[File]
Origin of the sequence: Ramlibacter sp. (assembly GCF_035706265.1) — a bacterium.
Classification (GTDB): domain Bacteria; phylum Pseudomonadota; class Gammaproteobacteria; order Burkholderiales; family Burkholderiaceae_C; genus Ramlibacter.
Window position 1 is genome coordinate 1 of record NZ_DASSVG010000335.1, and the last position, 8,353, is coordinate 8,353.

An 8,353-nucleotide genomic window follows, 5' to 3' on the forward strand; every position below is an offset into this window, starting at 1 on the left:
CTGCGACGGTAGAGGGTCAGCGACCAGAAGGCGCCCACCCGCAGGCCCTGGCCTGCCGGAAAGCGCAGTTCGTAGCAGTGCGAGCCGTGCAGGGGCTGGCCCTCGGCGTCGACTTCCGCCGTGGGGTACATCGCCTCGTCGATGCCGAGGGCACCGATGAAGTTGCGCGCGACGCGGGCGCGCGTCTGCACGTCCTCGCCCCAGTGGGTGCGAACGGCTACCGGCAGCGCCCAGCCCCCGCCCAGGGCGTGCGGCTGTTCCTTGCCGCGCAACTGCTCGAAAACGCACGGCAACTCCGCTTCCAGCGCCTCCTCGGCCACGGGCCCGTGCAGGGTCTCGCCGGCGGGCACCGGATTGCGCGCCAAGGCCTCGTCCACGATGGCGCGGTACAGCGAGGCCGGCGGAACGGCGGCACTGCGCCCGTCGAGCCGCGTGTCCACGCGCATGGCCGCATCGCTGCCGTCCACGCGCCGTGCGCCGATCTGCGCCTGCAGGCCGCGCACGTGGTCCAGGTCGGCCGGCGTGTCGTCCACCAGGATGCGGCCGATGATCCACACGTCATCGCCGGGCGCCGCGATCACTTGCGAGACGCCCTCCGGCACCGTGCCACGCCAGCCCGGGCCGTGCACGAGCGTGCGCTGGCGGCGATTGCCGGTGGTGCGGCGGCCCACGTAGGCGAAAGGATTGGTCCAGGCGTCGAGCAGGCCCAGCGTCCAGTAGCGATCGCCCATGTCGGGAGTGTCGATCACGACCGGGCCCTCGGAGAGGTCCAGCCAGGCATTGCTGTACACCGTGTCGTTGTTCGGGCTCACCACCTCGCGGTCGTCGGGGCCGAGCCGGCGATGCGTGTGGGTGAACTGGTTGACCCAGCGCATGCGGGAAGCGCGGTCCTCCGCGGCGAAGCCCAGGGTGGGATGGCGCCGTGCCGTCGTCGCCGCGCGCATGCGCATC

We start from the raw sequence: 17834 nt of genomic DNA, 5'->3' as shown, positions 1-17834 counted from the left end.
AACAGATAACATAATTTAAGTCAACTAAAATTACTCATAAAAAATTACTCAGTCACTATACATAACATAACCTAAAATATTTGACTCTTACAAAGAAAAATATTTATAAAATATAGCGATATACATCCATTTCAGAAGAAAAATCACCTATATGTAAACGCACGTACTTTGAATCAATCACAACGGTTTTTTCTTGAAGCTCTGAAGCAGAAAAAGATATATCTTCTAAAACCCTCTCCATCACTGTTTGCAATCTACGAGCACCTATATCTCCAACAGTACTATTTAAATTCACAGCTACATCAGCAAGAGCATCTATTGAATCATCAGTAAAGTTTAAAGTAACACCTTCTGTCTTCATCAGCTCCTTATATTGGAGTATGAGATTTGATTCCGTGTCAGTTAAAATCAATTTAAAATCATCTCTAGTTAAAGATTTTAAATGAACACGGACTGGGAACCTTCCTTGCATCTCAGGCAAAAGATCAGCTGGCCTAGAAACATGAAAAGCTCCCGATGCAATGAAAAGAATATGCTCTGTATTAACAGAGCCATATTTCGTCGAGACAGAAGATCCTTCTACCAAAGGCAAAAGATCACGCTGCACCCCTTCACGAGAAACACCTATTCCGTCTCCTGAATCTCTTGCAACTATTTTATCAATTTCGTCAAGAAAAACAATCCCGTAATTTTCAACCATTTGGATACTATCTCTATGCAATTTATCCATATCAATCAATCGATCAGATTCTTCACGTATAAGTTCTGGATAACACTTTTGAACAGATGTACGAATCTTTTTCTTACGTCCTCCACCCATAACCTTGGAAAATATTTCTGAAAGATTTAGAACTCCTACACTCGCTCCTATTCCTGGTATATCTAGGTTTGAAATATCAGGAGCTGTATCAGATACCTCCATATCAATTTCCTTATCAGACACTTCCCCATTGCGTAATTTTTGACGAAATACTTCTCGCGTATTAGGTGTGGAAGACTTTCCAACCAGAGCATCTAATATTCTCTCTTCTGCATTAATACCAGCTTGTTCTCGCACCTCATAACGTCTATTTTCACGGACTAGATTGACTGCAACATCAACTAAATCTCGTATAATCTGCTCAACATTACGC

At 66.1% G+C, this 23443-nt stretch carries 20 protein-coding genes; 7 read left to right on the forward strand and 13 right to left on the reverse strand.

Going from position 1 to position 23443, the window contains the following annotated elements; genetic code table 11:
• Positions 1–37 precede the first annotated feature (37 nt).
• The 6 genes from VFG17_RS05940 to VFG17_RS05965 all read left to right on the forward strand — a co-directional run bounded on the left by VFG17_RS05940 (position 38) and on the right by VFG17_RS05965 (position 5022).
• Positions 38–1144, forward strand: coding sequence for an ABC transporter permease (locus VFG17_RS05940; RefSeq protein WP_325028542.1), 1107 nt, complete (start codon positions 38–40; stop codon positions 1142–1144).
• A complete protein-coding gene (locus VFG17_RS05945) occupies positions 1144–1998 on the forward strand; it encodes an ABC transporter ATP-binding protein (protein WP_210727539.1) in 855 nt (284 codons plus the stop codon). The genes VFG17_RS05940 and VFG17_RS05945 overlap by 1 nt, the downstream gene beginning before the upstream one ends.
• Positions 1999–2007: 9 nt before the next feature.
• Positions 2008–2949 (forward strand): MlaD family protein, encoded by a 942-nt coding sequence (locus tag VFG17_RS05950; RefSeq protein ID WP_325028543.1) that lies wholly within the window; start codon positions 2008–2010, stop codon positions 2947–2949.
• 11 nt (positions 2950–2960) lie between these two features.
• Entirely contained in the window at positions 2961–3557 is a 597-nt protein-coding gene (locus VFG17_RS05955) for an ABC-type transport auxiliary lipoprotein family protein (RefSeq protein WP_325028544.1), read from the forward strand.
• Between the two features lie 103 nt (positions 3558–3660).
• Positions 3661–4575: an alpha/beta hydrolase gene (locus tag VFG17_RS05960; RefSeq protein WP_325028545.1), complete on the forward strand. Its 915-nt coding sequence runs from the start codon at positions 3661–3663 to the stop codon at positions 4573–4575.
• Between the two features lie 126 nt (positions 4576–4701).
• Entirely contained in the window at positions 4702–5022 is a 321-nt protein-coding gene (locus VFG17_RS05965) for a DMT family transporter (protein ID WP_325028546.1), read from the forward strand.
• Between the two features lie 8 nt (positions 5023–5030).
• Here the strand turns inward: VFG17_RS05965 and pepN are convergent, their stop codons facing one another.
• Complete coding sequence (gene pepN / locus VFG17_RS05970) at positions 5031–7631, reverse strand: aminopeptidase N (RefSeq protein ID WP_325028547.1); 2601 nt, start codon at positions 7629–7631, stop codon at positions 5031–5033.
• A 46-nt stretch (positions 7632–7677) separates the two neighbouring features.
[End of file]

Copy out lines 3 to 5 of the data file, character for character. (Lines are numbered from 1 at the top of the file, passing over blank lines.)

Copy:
Window position 1 is genome coordinate 1 of record NZ_DASSVG010000335.1, and the last position, 8,353, is coordinate 8,353.

An 8,353-nucleotide genomic window follows, 5' to 3' on the forward strand; every position below is an offset into this window, starting at 1 on the left:
CTGCGACGGTAGAGGGTCAGCGACCAGAAGGCGCCCACCCGCAGGCCCTGGCCTGCCGGAAAGCGCAGTTCGTAGCAGTGCGAGCCGTGCAGGGGCTGGCCCTCGGCGTCGACTTCCGCCGTGGGGTACATCGCCTCGTCGATGCCGAGGGCACCGATGAAGTTGCGCGCGACGCGGGCGCGCGTCTGCACGTCCTCGCCCCAGTGGGTGCGAACGGCTACCGGCAGCGCCCAGCCCCCGCCCAGGGCGTGCGGCTGTTCCTTGCCGCGCAACTGCTCGAAAACGCACGGCAACTCCGCTTCCAGCGCCTCCTCGGCCACGGGCCCGTGCAGGGTCTCGCCGGCGGGCACCGGATTGCGCGCCAAGGCCTCGTCCACGATGGCGCGGTACAGCGAGGCCGGCGGAACGGCGGCACTGCGCCCGTCGAGCCGCGTGTCCACGCGCATGGCCGCATCGCTGCCGTCCACGCGCCGTGCGCCGATCTGCGCCTGCAGGCCGCGCACGTGGTCCAGGTCGGCCGGCGTGTCGTCCACCAGGATGCGGCCGATGATCCACACGTCATCGCCGGGCGCCGCGATCACTTGCGAGACGCCCTCCGGCACCGTGCCACGCCAGCCCGGGCCGTGCACGAGCGTGCGCTGGCGGCGATTGCCGGTGGTGCGGCGGCCCACGTAGGCGAAAGGATTGGTCCAGGCGTCGAGCAGGCCCAGCGTCCAGTAGCGATCGCCCATGTCGGGAGTGTCGATCACGACCGGGCCCTCGGAGAGGTCCAGCCAGGCATTGCTGTACACCGTGTCGTTGTTCGGGCTCACCACCTCGCGGTCGTCGGGGCCGAGCCGGCGATGCGTGTGGGTGAACTGGTTGACCCAGCGCATGCGGGAAGCGCGGTCCTCCGCGGCGAAGCCCAGGGTGGGATGGCGCCGTGCCGTCGTCGCCGCGCGCATGCGCATC